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To Be: Am/Is/Are

Am, Is and Are are verbs that very often uses in English. Here are some examples:

  • My name is Maya
  • I am 22
  • I am not married
  • I am interested in art
  • My favourite color is red
  • My father is a doctor and my mother is a journalist
  • We are students
  • Are you student?
  • What is your name?
  • How old are you?

There are three forms of Am/Is/Are, they are Positive, Negative and Questions:

1.  Positive

to be.1

  • I’m cold. Can you close the windows, please?
  • Andi is afraid of dogs.
  • It’s five o’clock. You’re late again.
  • Maya and I are good friends.
  • I’m 27 years old. My brother is 29.
  • Your books are on the table.
  • My brother is very tall. He’s an Army.

2.  Negative

to be.2

  • It’s sunny today but it isn’t warm.
  • Maya isn’t interested in dance. He’s interested in martial art.
  • Andi isn’t at home at the moment. He’s at work.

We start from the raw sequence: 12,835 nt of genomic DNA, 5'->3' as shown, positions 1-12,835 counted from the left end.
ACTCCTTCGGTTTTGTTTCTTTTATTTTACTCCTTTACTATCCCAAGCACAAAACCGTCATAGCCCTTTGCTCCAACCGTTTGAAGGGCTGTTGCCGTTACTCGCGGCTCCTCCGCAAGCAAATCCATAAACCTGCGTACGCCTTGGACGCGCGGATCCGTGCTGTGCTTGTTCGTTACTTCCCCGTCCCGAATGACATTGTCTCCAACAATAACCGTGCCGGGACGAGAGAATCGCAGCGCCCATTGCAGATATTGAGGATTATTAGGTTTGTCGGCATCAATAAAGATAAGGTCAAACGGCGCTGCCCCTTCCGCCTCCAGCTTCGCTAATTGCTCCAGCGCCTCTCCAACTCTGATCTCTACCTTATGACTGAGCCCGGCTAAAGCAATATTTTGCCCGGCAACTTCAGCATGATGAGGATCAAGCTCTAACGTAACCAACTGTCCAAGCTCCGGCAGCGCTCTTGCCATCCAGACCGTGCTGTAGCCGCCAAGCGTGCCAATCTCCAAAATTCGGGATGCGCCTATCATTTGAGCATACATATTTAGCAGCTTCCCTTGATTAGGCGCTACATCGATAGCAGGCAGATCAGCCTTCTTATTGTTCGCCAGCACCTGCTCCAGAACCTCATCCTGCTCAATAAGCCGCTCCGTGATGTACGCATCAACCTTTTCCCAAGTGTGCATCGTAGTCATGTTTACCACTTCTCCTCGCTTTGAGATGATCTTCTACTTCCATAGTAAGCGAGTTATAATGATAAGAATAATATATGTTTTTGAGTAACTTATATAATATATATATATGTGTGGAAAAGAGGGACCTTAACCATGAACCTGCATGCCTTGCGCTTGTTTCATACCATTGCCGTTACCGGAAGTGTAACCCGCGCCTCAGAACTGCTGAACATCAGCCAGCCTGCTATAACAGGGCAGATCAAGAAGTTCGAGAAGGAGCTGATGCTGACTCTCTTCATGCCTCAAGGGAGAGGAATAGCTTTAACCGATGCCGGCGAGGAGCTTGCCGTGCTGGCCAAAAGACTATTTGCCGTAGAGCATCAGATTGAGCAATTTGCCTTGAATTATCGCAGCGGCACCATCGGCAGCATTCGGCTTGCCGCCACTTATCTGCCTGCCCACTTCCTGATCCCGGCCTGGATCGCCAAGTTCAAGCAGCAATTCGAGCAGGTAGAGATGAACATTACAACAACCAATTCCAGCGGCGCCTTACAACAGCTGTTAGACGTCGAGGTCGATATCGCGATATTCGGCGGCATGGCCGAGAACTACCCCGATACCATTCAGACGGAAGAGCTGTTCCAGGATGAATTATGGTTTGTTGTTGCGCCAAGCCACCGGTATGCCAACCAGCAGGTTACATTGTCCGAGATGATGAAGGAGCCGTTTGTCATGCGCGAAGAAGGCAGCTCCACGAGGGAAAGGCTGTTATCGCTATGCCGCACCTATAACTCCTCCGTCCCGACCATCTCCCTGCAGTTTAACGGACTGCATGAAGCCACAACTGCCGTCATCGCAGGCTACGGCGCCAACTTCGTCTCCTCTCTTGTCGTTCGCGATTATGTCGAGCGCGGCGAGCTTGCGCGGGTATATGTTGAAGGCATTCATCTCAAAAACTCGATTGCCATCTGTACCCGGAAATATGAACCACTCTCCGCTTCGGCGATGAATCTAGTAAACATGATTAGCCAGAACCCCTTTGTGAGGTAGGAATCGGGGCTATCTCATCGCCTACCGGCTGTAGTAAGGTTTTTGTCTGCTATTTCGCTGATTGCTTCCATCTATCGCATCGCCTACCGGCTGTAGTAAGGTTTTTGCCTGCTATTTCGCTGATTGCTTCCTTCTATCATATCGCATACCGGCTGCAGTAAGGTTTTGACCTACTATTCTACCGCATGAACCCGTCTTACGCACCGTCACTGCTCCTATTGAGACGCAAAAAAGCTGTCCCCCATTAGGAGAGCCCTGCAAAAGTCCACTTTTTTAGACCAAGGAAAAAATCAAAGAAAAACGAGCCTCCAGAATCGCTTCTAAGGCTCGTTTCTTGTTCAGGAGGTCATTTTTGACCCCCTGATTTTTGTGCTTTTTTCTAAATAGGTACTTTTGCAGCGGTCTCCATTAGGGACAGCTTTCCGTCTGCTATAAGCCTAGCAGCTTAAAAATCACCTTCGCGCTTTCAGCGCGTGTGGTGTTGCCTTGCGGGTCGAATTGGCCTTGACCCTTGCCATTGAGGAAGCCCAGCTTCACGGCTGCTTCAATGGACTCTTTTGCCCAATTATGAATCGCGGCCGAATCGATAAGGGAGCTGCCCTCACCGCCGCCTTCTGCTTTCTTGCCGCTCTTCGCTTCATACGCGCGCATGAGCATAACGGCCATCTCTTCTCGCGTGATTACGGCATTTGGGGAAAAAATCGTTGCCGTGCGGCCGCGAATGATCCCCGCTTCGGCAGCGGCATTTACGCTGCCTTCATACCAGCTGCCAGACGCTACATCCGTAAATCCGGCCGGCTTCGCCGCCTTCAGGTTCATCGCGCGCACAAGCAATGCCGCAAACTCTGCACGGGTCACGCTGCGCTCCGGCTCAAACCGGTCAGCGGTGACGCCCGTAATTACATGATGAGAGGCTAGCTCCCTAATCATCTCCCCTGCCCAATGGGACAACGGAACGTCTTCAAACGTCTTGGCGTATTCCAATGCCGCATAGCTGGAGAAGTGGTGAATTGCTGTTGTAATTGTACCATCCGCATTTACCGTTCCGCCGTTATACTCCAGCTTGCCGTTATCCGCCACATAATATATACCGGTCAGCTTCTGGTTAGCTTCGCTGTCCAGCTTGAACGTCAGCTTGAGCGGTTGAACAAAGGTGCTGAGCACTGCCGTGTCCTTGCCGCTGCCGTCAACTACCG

• I’m not tired but I’m thirsty.
  • Those people aren’t Indonesian. They’re African.

3.  Questions

to be.2

  • Is your father at home?’ ‘No, he’s out.’ (or we say ‘Is He at home?’)
  • Your bag are nice. Are they new? (or we say ‘Are they new?’)
  • Am I late?’ ‘No, you’re on time.

Further uses of To be

a.     that’s or that is   |   there’s or there is   |   here’s or here is

  • Thank you. That’s very kind of you.
  • Look! There’s a Tiger.
  • ‘Here’s your book.’ ‘Thank you.’

b.    Where …? / What …? / Who …? / How …? / Why …?

  • What’s it?
  • Why’re you sad?
  • Where’s Maya?
  • How’s your sister?
  • Who’s that boy?

c.    short answer

to be.3

to be.4

  • Are you tired?’ ‘Yes, I am.’
  • Are you hungry?’ ‘No, I’m not but I’m thirsty.’
  • Is your friend Indonesian?’ ‘Yes, He is.’
  • Are these your books?’ ‘Yes, they are.’
  • That’s my umbrela.’ ‘No, it isn’t.’


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